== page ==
BUILDING A NEST EGG is relatively easy: Save as much as you can starting as early as you can. Invest in a diversified mix of low-cost mutual funds. Rebalance periodically. And tune out the noise.
By contrast, determining how much you can safely spend in retirement is far trickier. Consider three strategies.
First, there’s the much-discussed 4% withdrawal rate. In the first year of retirement, you spend 4% of your portfolio’s beginning-of-year value. In subsequent years, you increase that amount by the inflation rate. With that simple strategy, and a mix of 50% stocks and 50% bonds, your retirement savings should last 30 years. The problem is, you could run out of money sooner if the market performs poorly—and, of course, there’s a danger you may live longer than 30 years.
A second, even simpler approach: Spend a fixed percentage of your portfolio’s value every year. Let’s say your portfolio finishes the year at $900,000. You might spend 5% of that sum, or $45,000, the following year. With the percentage-of-portfolio strategy, you can never run out of money, because each year you’re limited to a percentage of whatever remains. But your spending could vary widely from year to year. For example, if the market falls and you finish the year with a portfolio that’s 20% smaller, you’re forced to spend 20% less the following year.
That brings me to a third way of determining how much to spend: the ceiling-and-floor method suggested by Vanguard Group. With this strategy, you again aim to spend a fixed percentage of your nest egg’s year-end value. But unlike with the second strategy, if last year was bad, there’s a limit—or floor—on how much you reduce your spending. Similarly, if the market’s performance last year was stellar, there’s a limit—or ceiling—on how much you increase your spending.
Say you start with $1 million and you’ve chosen a target of 4% spending per year, but the amount your portfolio withdrawals can change each year is limited by a 5% ceiling and a –2.5% floor. In the first year of retirement, you spend your target percentage, which is 4% or $40,000.
During that first year, your portfolio soars 20%, reaching $1.2 million at year-end. But instead of spending 4% of that sum in year two, or $48,000, you increase your spending by just 5% from the first year’s level, to $42,000. Conversely, if the market performed really badly in year one, the most you’d reduce your spending in year two is 2.5%, equal to $39,000.
Got that? To use the ceiling-and-floor approach, you’d compute three numbers at the start of each year:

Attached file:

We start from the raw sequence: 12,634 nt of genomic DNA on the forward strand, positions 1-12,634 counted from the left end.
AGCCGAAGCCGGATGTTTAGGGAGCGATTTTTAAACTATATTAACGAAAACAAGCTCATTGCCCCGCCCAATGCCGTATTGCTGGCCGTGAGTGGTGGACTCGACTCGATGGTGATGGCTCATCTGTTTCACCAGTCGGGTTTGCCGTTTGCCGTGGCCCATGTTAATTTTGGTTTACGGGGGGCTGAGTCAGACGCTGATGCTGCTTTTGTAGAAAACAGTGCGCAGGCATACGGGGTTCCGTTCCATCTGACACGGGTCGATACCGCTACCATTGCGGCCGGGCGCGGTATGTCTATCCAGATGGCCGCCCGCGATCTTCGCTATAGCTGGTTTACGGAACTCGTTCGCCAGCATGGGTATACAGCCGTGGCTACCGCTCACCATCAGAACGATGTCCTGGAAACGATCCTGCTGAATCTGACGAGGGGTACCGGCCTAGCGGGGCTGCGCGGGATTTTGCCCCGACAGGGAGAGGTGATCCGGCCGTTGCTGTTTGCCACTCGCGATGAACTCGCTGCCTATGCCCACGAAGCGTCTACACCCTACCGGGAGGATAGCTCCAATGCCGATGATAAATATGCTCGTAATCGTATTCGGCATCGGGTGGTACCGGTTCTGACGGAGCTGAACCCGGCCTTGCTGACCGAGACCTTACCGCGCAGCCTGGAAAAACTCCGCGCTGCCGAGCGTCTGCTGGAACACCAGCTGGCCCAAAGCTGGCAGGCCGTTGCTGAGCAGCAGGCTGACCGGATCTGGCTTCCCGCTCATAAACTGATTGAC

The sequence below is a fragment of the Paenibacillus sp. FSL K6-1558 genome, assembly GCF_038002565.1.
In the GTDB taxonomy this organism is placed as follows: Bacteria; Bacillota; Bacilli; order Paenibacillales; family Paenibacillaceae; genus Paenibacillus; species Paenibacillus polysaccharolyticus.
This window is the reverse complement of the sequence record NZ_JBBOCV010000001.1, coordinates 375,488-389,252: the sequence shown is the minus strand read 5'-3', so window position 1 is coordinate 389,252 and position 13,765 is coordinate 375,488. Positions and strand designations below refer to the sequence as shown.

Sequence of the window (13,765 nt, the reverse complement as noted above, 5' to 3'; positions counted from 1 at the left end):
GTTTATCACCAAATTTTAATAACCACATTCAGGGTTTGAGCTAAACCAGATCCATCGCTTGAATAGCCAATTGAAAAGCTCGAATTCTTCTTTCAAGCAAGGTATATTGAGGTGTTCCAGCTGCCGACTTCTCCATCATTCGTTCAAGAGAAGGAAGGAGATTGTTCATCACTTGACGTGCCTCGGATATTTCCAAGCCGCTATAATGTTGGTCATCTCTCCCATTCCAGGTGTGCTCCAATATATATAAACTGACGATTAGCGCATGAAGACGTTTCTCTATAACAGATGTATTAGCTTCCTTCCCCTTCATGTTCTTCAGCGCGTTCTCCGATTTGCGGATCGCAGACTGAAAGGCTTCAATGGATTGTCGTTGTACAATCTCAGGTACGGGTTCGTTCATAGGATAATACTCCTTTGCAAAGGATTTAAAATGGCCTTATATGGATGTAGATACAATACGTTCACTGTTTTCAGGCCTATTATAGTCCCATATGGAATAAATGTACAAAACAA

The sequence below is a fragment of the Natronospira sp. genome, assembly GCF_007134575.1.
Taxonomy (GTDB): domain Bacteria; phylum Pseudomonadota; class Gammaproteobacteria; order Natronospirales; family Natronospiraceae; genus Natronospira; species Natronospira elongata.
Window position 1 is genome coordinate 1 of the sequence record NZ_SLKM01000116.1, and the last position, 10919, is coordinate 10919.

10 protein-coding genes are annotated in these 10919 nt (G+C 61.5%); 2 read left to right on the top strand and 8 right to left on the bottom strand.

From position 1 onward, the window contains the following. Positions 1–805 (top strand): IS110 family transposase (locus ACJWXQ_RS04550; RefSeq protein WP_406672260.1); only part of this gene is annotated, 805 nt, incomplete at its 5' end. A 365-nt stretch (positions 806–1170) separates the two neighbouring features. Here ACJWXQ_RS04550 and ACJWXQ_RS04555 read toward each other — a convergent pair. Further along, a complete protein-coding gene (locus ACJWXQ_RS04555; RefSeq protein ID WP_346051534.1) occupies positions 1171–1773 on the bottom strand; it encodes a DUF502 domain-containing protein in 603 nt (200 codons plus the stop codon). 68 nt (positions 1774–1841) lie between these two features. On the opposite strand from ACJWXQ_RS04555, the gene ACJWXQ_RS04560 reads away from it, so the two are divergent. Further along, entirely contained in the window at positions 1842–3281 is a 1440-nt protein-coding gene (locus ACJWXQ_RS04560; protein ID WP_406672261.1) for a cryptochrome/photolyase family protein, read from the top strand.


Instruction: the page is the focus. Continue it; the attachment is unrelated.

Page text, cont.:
You then allow yourself to spend whichever of these three numbers falls in the middle. Result: You can spend more when you’re coming off a good year and you spend less if it was a bad year, but your spending doesn’t vary too much because of the limits imposed by the ceiling and floor.
A 2010 Vanguard study showed that, with a 5% ceiling and –2.5% floor, you’re less likely to run out of money than if you adhere strictly to the standard 4% withdrawal rate. In addition, you’re less likely to end up denying yourself and leaving behind an unnecessarily large estate, which is a danger with the percentage-of-portfolio approach. A 2020 Vanguard paper looked at the strategy again, this time using a 5% ceiling and –1.5% floor, while also factoring in annual inflation adjustments.
I like the ceiling-and-floor strategy, in part because my wife and I have no children and thus we don’t feel the need to leave behind a large estate. But in practice, I don’t use any of these approaches. Why not? They’re fairly simplistic and don’t take into account major life changes, such as selling your house or moving into a continuing care retirement community. They also don’t consider tax nuances, such as whether you’re selling investments that will trigger a big tax bill or not.
Instead, before my wife and I retired, I looked at how much we were spending each year and then figured out how that would change once we retired. I use that amount as our spending target. Yes, each year, I also use the Vanguard ceiling-and-floor method to make sure we aren’t too far off base. As long as we’re close to that spending level, I can be reasonably confident that my wife and I won’t run out of money.
Brian White is retired from the University of North Carolina, where he worked as a systems programmer and then director of information technology in the computer science department. His previous articles include Late to the Rescue, A Simpler Life and Time to Retire. Brian likes hiking with his wife in a nearby forest, dancing to rocking blues music, camping with friends and stamp collecting. He also enjoys doing Volunteer Income Tax Assistance (VITA) work at the Chapel Hill senior center.